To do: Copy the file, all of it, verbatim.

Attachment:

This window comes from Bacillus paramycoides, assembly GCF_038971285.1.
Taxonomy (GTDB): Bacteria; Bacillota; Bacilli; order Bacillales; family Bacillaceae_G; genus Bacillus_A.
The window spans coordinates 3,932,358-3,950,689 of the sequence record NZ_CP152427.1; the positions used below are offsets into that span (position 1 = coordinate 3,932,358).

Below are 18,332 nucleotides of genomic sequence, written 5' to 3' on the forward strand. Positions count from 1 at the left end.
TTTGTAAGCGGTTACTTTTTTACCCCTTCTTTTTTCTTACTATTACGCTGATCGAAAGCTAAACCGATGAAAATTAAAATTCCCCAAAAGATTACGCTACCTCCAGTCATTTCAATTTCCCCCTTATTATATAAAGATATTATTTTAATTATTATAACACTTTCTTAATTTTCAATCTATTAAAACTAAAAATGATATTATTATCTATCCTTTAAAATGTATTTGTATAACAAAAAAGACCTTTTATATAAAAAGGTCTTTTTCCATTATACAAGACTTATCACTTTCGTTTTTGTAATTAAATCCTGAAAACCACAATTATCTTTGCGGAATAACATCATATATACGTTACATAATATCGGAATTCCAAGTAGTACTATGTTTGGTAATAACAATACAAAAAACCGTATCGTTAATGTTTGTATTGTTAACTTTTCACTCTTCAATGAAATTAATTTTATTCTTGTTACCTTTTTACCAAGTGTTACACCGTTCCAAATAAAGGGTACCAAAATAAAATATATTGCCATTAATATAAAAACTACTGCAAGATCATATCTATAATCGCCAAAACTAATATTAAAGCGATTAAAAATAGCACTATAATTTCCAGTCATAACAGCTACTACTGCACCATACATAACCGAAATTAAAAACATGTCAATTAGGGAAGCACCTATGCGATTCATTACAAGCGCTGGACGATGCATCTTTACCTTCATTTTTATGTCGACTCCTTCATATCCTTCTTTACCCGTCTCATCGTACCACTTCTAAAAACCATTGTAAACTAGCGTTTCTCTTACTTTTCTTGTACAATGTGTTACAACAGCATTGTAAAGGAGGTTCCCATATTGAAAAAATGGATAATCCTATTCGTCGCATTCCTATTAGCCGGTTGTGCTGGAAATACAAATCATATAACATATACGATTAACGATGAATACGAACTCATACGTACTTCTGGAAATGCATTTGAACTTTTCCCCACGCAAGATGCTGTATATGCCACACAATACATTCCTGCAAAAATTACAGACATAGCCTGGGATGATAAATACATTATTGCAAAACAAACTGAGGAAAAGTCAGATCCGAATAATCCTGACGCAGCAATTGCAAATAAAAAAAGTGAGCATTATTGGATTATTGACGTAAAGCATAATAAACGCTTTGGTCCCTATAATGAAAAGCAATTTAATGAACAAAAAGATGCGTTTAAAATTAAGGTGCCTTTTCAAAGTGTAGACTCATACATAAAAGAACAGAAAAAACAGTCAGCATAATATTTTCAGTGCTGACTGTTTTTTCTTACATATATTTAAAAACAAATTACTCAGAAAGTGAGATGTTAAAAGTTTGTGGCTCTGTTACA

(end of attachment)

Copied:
This window comes from Bacillus paramycoides, assembly GCF_038971285.1.
Taxonomy (GTDB): Bacteria; Bacillota; Bacilli; order Bacillales; family Bacillaceae_G; genus Bacillus_A.
The window spans coordinates 3,932,358-3,950,689 of the sequence record NZ_CP152427.1; the positions used below are offsets into that span (position 1 = coordinate 3,932,358).

Below are 18,332 nucleotides of genomic sequence, written 5' to 3' on the forward strand. Positions count from 1 at the left end.
TTTGTAAGCGGTTACTTTTTTACCCCTTCTTTTTTCTTACTATTACGCTGATCGAAAGCTAAACCGATGAAAATTAAAATTCCCCAAAAGATTACGCTACCTCCAGTCATTTCAATTTCCCCCTTATTATATAAAGATATTATTTTAATTATTATAACACTTTCTTAATTTTCAATCTATTAAAACTAAAAATGATATTATTATCTATCCTTTAAAATGTATTTGTATAACAAAAAAGACCTTTTATATAAAAAGGTCTTTTTCCATTATACAAGACTTATCACTTTCGTTTTTGTAATTAAATCCTGAAAACCACAATTATCTTTGCGGAATAACATCATATATACGTTACATAATATCGGAATTCCAAGTAGTACTATGTTTGGTAATAACAATACAAAAAACCGTATCGTTAATGTTTGTATTGTTAACTTTTCACTCTTCAATGAAATTAATTTTATTCTTGTTACCTTTTTACCAAGTGTTACACCGTTCCAAATAAAGGGTACCAAAATAAAATATATTGCCATTAATATAAAAACTACTGCAAGATCATATCTATAATCGCCAAAACTAATATTAAAGCGATTAAAAATAGCACTATAATTTCCAGTCATAACAGCTACTACTGCACCATACATAACCGAAATTAAAAACATGTCAATTAGGGAAGCACCTATGCGATTCATTACAAGCGCTGGACGATGCATCTTTACCTTCATTTTTATGTCGACTCCTTCATATCCTTCTTTACCCGTCTCATCGTACCACTTCTAAAAACCATTGTAAACTAGCGTTTCTCTTACTTTTCTTGTACAATGTGTTACAACAGCATTGTAAAGGAGGTTCCCATATTGAAAAAATGGATAATCCTATTCGTCGCATTCCTATTAGCCGGTTGTGCTGGAAATACAAATCATATAACATATACGATTAACGATGAATACGAACTCATACGTACTTCTGGAAATGCATTTGAACTTTTCCCCACGCAAGATGCTGTATATGCCACACAATACATTCCTGCAAAAATTACAGACATAGCCTGGGATGATAAATACATTATTGCAAAACAAACTGAGGAAAAGTCAGATCCGAATAATCCTGACGCAGCAATTGCAAATAAAAAAAGTGAGCATTATTGGATTATTGACGTAAAGCATAATAAACGCTTTGGTCCCTATAATGAAAAGCAATTTAATGAACAAAAAGATGCGTTTAAAATTAAGGTGCCTTTTCAAAGTGTAGACTCATACATAAAAGAACAGAAAAAACAGTCAGCATAATATTTTCAGTGCTGACTGTTTTTTCTTACATATATTTAAAAACAAATTACTCAGAAAGTGAGATGTTAAAAGTTTGTGGCTCTGTTACA